RED FORCE coach David Furlonge and TT Cricket Board (TTCB) general secretary Altaf Baksh believe Nicholas Pooran’s decision to step down as West Indies white-ball captain should relieve some pressure off the wicketkeeper/batsman and allow him to enhance his overall game.
Pooran, 27, relinquished his role at the helm of the West Indies One-Day International and T20I teams on Monday. He served just six months as skipper after being appointed in May, on the heels of compatriot Kieron Pollard’s international retirement.
Last year and earlier this year, Pooran led the West Indies to a 4-1 T20I series win against Australia at home in the Caribbean.
Overall, Pooran led the team in 17 ODIs and 23 T20Is, recording series wins against the Netherlands (ODI 3-0) and Bangladesh (T20I 2-0).
However, at the T20 World Cup in Australia last month, the two-time winners West Indies were eliminated early on and did not advance to the Super 12 knockout stage.
As Red Force coach, Furlonge spent the past month working with TT’s Super50 captain Pooran and his troops. He coached them to the final but lost by three wickets to Jamaica Scorpions.
Pooran had a shaky start in the early stages of the tournament but found his footing mid-way through and went on to score two unbeaten knocks of 56 and 99, and also earned his second A class century by scoring 111 runs from 82 balls.
Furlonge believes his time away from leading the regional setup should have a positive impact on the in-form cricketer.
“The T20 World Cup would have impacted on that decision. I thought he had a very good Super50, as far as his batting is concerned, and then we lost the final.
“I believe that there were a lot of positives coming out of the Super50 and possibly he is seeing that his batting is on the rise and his focus is on that asset he possesses, his batting skills. I think that he wants to focus on that now.
“The two (captaincy and batting) did not seem to be working together,” Furlonge said.
Furlonge also worked with Pooran at Queen’s Park Cricket Club before he was appointed coach in December 2020.
The TT coach, however, said he was “surprised” Pooran stepped down but happy the player chose to focus on his personal development.
“I support his decision. I’m sure it was a hard one to make. He thought it best for him and for West Indies cricket. Once his game can improve and keep going upward then that will be helpful to West Indies cricket also.
“Captaining a West Indies side is never easy, whether you’re successful or not. Without that burden on his shoulders, he must feel relieved a little bit. I think he will be more comfortable now playing, now he can relax and play his cricket.
“I think we would. As long as he’s comfortable and happy in the environment he’s playing in, he will be better and perform,” Furlonge added.
Similarly, Baksh thinks Pooran made the right decision to walk away from such a demanding role. Baksh hopes the TT white-ball skipper makes full use of his time away from captaincy and invests it back into his development.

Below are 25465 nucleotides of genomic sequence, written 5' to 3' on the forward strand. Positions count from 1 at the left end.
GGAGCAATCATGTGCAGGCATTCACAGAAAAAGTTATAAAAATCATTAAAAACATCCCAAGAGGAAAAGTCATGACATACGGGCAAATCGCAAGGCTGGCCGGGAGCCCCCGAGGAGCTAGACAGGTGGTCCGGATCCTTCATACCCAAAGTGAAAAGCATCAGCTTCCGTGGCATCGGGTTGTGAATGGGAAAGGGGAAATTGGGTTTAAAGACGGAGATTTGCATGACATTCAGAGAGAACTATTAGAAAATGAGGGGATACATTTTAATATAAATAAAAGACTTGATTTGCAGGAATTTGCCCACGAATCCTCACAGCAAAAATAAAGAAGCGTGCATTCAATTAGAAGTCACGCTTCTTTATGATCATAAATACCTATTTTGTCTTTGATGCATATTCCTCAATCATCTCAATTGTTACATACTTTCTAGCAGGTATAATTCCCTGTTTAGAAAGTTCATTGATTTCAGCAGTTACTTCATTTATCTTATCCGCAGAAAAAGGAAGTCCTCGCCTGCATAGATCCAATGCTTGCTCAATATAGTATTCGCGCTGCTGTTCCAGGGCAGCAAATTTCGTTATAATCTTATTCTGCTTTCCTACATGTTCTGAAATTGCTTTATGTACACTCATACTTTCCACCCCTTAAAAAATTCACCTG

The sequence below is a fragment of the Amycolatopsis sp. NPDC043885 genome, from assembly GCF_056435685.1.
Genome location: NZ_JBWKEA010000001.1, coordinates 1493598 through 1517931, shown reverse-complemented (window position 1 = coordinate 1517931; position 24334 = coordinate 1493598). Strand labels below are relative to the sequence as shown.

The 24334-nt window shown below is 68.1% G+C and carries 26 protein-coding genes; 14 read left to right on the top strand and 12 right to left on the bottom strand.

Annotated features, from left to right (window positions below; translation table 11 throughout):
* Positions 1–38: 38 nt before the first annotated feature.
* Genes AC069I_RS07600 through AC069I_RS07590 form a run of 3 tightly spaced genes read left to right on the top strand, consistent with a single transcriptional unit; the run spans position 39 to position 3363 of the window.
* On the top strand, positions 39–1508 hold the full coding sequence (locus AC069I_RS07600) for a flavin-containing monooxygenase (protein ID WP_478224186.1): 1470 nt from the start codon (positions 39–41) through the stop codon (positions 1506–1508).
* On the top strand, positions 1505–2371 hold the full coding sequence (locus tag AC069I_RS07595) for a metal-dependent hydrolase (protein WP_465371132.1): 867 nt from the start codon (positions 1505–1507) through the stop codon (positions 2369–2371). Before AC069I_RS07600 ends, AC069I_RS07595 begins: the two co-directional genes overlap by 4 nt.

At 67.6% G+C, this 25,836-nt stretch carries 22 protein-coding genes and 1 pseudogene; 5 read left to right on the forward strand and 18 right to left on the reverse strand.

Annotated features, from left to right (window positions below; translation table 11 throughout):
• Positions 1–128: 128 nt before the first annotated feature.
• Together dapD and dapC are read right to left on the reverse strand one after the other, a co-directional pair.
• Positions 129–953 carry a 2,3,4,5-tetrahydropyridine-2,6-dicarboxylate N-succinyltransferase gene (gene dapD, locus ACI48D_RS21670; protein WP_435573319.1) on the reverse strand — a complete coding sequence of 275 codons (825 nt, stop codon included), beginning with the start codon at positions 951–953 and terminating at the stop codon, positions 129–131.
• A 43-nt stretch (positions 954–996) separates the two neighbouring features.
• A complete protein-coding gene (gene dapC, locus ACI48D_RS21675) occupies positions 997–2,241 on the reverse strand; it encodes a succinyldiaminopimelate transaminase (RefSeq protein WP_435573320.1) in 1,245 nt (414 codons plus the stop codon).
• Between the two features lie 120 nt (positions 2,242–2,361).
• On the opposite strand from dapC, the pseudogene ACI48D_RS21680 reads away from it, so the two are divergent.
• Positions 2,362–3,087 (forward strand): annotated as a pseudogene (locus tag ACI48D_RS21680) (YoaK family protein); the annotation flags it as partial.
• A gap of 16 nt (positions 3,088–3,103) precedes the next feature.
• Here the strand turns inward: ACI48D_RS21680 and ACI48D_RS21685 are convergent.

“I think he may get a little mental ease and he can place more emphasis on his batting and continuing the good form he had at the Super50. The ICC Cricket World Cup (50-over) is next year and he would want to be in the mix of things, at the best with his batting.
“He’s world-class and ranked very high in the world in his batting. Maybe he needs more time to gather more experience to get back into the captaincy. I don’t think it’s a foregone conclusion as captaincy is concerned,” Baksh said.
On relinquishing his role as regional captain, Pooran said he is “not giving up,” but believes “it’s in the best interests of the team” and for him “personally.”
In a statement issued by Cricket West Indies (CWI) on Monday, Pooran said he gave the captaincy a “great deal of thought” since their T20 World Cup exit.
He hopes their performance there does not “define” the regional team and said he was ready to “get involved in the upcoming reviews.”
This comes after CWI, on Thursday, installed an independent panel of professionals to conduct a comprehensive review of the team’s dismal World Cup performance.
The panel features West Indies batting legend Brian Lara, South African Mickey Arthur and Justice Patrick Thompson Jr – a High Court judge at the Eastern Caribbean Supreme Court.
Pooran said, “I remain ambitious and still view the captaincy of West Indies cricket as an honour that is bestowed upon you. There is no doubt I remain fully committed to West Indies cricket and I look forward to providing my services as a senior player in a supportive role.”
He plans to concentrate on what he can deliver to the regional side as a player.
“I desperately want us to be successful and the most value I can give to the team is through fully focusing on the role of consistently scoring runs at crucial times.
“I am very thankful to CWI for the opportunity and faith shown in me and for the support that I have received (from) our devoted fans since taking the role, and to my teammates who have worked so hard as well. I know we have it in us to carry West Indies cricket forward and be proud.”
CWI director of cricket Jimmy Adams thanked Pooran for leading the two teams.
Adams said, “On behalf of CWI I want to thank Nicholas for his time leading our white-ball teams. Having spoken with him I know he remains fully committed to West Indies cricket and I am convinced he has a big role to play in our future.”